It is within this context that ALBA Movements itself emerged in 2013. Amid the growth of cooperation between states, many recognized the necessity of encouraging similar building of links and projects among the multitude of people’s movements in the continent who had, alongside the leaders of ALBA-TCP, been part of the heroic struggle to defeat the FTAA and were waging fierce resistance to neoliberal capitalism and imperialism in countries whose governments aligned with Washington.

This is why the the struggle to build Our America, or as Chávez in the Bolivarian tradition called “The Great Homeland” (La Patria Grande), a Latin America free of domination, that is plurinational, pluricultural, and based on solidarity and cooperation, is at the heart of ALBA Movements.

How to get there

Beyond the historic importance of the principle of “Unity of Our America and Internationalism”, the concept has practical implications and measures. In its platform, ALBA Movements lays out the strategic lines of what this means in practice.

The first aspect is the defense of revolutions. The region of Latin America and the Caribbean has been home to some of the most important revolutions in the world which have sought to resist US imperialism in its own backyard and were the primary forces in building the aforementioned projects of regional integration. In that sense, it outlines that “the defense and support of the revolutionary processes of Our America is a shared responsibility of the countries that are part of ALBA Movements”.

This includes the “active defense and support of the Bolivarian Revolution of Venezuela; the recognition and defense of the historic process of the Cuban Revolution and the demand to lift the criminal blockade, as well as return the Guantanamo base; the recognition, defense, and support to the Process of Change brought forward by the Plurinational State of Bolivia, and the continuation of the legacy of the Sandinista Revolution and the Mexican revolution.”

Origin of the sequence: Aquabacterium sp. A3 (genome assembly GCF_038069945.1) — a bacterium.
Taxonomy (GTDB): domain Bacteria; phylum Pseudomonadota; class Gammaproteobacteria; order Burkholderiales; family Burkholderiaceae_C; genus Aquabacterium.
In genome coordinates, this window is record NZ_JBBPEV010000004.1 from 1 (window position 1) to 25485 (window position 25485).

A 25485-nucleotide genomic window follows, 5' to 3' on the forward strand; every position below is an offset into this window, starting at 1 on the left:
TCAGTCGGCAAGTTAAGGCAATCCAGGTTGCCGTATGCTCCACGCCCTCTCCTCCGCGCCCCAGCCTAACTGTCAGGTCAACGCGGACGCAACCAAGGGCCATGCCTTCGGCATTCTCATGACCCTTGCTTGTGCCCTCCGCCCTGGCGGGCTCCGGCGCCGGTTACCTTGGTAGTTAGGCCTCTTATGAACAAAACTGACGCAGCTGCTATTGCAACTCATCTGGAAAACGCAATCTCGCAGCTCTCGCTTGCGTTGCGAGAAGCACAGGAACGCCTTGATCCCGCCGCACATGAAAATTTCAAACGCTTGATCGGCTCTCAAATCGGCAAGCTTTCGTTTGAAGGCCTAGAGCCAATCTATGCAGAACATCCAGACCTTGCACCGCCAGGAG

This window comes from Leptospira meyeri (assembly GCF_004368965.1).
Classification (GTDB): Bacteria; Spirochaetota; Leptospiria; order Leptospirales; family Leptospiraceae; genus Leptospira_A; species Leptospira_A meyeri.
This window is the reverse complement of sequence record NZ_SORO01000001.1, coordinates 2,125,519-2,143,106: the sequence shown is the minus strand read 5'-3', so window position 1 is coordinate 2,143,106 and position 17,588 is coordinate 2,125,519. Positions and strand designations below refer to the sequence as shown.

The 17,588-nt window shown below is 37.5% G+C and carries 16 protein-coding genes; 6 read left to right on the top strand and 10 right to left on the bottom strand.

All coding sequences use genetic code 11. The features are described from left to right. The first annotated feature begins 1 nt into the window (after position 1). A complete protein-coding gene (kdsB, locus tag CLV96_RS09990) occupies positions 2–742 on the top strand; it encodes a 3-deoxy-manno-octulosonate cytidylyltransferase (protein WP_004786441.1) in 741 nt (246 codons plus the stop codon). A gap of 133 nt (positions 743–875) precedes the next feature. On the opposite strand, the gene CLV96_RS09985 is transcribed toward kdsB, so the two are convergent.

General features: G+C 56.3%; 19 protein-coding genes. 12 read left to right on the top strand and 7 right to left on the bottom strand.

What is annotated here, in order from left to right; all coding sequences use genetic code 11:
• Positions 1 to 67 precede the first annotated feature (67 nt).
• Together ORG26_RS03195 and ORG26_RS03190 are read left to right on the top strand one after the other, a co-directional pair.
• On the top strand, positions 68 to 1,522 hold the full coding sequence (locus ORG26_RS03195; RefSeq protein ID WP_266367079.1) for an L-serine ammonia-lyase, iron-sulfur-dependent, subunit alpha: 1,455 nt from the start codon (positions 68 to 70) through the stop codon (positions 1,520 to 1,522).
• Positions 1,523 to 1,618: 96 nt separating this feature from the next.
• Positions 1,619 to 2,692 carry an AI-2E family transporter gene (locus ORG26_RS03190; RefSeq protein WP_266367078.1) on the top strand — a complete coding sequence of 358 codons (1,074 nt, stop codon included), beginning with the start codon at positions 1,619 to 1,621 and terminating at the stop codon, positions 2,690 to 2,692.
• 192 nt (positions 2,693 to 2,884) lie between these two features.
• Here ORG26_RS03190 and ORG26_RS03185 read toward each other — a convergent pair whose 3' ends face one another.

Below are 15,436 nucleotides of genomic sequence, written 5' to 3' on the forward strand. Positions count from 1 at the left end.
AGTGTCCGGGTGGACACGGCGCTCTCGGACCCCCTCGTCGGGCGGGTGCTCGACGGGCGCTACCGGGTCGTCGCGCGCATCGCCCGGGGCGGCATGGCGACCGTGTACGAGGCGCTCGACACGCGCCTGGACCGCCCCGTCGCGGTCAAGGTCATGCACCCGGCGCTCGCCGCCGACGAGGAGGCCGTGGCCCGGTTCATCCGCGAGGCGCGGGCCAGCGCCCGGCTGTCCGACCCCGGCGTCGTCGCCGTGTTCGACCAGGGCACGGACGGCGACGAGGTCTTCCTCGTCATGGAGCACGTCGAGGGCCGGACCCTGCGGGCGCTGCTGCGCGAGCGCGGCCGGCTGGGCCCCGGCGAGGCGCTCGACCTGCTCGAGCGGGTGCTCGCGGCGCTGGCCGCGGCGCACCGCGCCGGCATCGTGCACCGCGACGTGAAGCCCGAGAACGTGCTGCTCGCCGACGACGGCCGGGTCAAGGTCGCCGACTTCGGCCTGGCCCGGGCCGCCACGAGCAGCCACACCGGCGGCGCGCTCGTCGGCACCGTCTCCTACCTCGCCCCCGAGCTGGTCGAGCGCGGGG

Continental peace is the second strategic line which ratifies the call made at the Second Summit of CELAC to declare Latin America and the Caribbean as “zones of peace” and to strengthen the struggle for demilitarization and the end of imperialist bases in the region. The commitment to accompany and support Colombia’s long struggle for peace and justice is a central point as well.

Decolonization, independence, and self-determination of the peoples is the third aspect highlighted by ALBA stating that “In the 21st century there can not be colonies in Our America”. In this sense they affirm their support for the anti-colonial struggles that the people of the region continue to wage such as for a free Puerto Rico, for the Malvinas to be given back to Argentina, and other territories annexed by imperialism.

The fourth element of building Our America is restitution and reparation of the rights of the people. This line calls for the crimes committed by US imperialism, transnational corporations, colonial powers, instruments of financial domination over centuries (and that continue today) to be judged and for reparations to be paid. It specifically points out that the unjust debt faced by Haiti be canceled and reparations be paid by the French.

ALBA Movements helped organize an International Colloquium to denounce crimes of UN Mission in Haiti and demand action. Photo: ALBA

The limitrophe territories, or the historically marginalized areas, are recognized as important spaces of encounter, development and political, economic, and cultural cooperation. The strengthening of relationships and building of people’s power in these areas is key to building unity and achieving Good Living for all.

ALBA, in its sixth strategic line on building Our America, supports the call for migrants’ rights and universal citizenship that came out of the Global Conference for a World without Walls towards Universal Citizenship” which took place in Bolivia in 2017 under the leadership of Evo Morales and the Plurinational State of Bolivia. “We stand in solidarity with those who have been obliged to migrate as a consequence of the policies of spoliation of capitalism, rejecting all forms of xenophobia and racism that covers up slavery and material exploitation,” the conference statement said.

Pedagogy of internationalism is the element which grounds the work done by the platform to create links of solidarity across the region and the world, and builds a sense of collective struggle. Internationalism as an ethic and practice of movements in ALBA is a priority. This is fostered through exchange of lessons of struggles, systematizing internationalist experiences in recent history, building international solidarity campaigns, and more.